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The Monk the Wolf and the Empty Well (Short Story) Rad Zdero

The Monk the Wolf and the Empty Well (Short Story) Rad Zdero

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Published by Rad Zdero
allegory, satire, fable, children's story fairy tale
allegory, satire, fable, children's story fairy tale

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Published by: Rad Zdero on Mar 23, 2010
Copyright:Attribution Non-commercial


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Rad Zdero, rzdero@yahoo.ca
Copyright © Rad Zdero. All Rights Reserved.
It is said that in the heart of Serbia there is a very large garden so lovely, that people oftencome from the surrounding villages just to bask in its lushness. In the center of the garden is anempty abandoned well, which is so dark and echoless and goes so deep into the ground that thevillagers often speak of it as the very abyss of the Bible, into which all the wicked will be thrownon judgment day.On the edge of the garden, close to the forest, lives a very old gray-bearded black-robed man.He is an Orthodox monk, whose main spiritual duty it is to say and meditate repeatedly on the
Jesus prayer, ‘Lord Jesus Christ, have mercy on me a sinner’.
He tends the garden and has been doing so for longer than anyone can remember. Village
legend has it that he’s been there much longer even than the abyss, that is, the well, itself. The
old man only ventures outside his shack when duty calls him to perform his brief daily tour of the garden. Mind you, this is no drudgery to him, but rather something he delights in and looksforward to each day. He loves that garden dearly but, even more so, he loves the villagers thatcome to him for a visit, a meal, or his other worldly wisdom.
Directly opposite the monk’s home, on the other edge of this garden paradise, dwells a vicious
 blood-thirsty black wolf, with shrewd little eyes, who takes pleasure in frightening villagersaway from the garden and, perchance, to have the opportunity to devour one.As mean spirited as this beast
this dragon of a dog
is, he is terrified of the old monk and
dares not venture into the garden during the monk’s tours. At times when caught unawares, the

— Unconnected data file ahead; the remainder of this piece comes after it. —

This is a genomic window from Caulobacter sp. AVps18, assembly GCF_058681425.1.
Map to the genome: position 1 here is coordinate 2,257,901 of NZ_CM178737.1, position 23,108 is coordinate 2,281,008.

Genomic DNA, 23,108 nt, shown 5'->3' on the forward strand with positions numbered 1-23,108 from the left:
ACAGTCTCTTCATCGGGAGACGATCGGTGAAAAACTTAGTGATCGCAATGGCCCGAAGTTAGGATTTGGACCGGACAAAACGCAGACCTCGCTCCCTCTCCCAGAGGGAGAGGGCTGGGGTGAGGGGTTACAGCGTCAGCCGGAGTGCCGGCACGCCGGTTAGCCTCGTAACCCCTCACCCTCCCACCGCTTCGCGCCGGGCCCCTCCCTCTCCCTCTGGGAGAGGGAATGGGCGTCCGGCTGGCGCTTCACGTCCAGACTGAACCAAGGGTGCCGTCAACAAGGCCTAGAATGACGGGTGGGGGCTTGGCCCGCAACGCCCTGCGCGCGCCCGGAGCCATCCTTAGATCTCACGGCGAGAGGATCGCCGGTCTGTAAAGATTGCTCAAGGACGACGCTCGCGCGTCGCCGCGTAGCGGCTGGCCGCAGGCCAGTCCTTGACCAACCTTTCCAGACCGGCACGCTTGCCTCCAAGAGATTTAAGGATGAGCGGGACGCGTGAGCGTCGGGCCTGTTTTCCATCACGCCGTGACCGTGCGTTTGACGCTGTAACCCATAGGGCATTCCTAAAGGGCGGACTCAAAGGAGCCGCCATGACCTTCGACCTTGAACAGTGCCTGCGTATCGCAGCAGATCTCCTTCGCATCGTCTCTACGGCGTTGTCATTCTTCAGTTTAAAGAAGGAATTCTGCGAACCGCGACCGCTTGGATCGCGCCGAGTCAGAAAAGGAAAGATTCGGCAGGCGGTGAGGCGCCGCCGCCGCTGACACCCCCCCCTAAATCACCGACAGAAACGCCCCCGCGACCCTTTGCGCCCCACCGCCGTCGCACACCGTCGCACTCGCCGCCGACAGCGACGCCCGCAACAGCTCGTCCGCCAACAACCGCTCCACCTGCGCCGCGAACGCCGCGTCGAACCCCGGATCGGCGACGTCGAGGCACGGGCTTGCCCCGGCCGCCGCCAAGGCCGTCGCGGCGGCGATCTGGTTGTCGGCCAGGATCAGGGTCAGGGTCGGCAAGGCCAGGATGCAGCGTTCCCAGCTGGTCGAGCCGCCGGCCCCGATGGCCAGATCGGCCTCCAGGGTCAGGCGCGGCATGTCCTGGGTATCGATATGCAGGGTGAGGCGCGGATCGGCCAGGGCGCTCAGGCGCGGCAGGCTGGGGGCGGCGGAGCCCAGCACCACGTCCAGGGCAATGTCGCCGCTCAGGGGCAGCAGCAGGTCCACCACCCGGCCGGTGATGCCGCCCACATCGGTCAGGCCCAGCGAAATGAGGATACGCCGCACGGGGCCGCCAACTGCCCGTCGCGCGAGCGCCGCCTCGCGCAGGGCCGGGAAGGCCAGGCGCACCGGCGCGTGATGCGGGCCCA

wolf quickly tucks tail and runs back into his shadowy forest lair. In this way is the peace of thegarden maintained.
2 of 5There are, however, always occasions when villagers wander alone into the garden without
the benefit of the monk’s protective presence, making themselves open
prey for the wolf.On one occasion, a curious villager had come to walk alone, thinking that he might gain someextra pleasure from the solitude, away from the hustle and bustle of village life, away even fromthe old monk. As he ventured toward the empty well, he heard the rustling of grass behind him.Thinking it was the monk, he cleared his throat, turned, and smiled, only to be faced with therapidly approaching black wolf, now growling and bearing his fangs.The villager, terrified, knees almost buckling under his own weight, steeled enough courageto jump quickly down into the bowels of the well. He sturdied himself desperately, fingers andfeet plunging into the creviced walls, one hand clutching a wild branch growing out of a crack inthe wall. Above him were the growls of a hungry wolf. Below him was the dark and emptyabyss, jaws wide open. Breathing heavily, heart pumping, the villager became quickly depressedand uncertain of what to do. After considering his options, being the cowardly sort and unwillingto face the wolf, he gave in to his apparent fate, let go of the branch, and began his eternal plummet downward.Having lost his prey, and now hearing the stern warnings of the approaching monk, the wolf scampered back into the forest. As the monk arrived at the empty well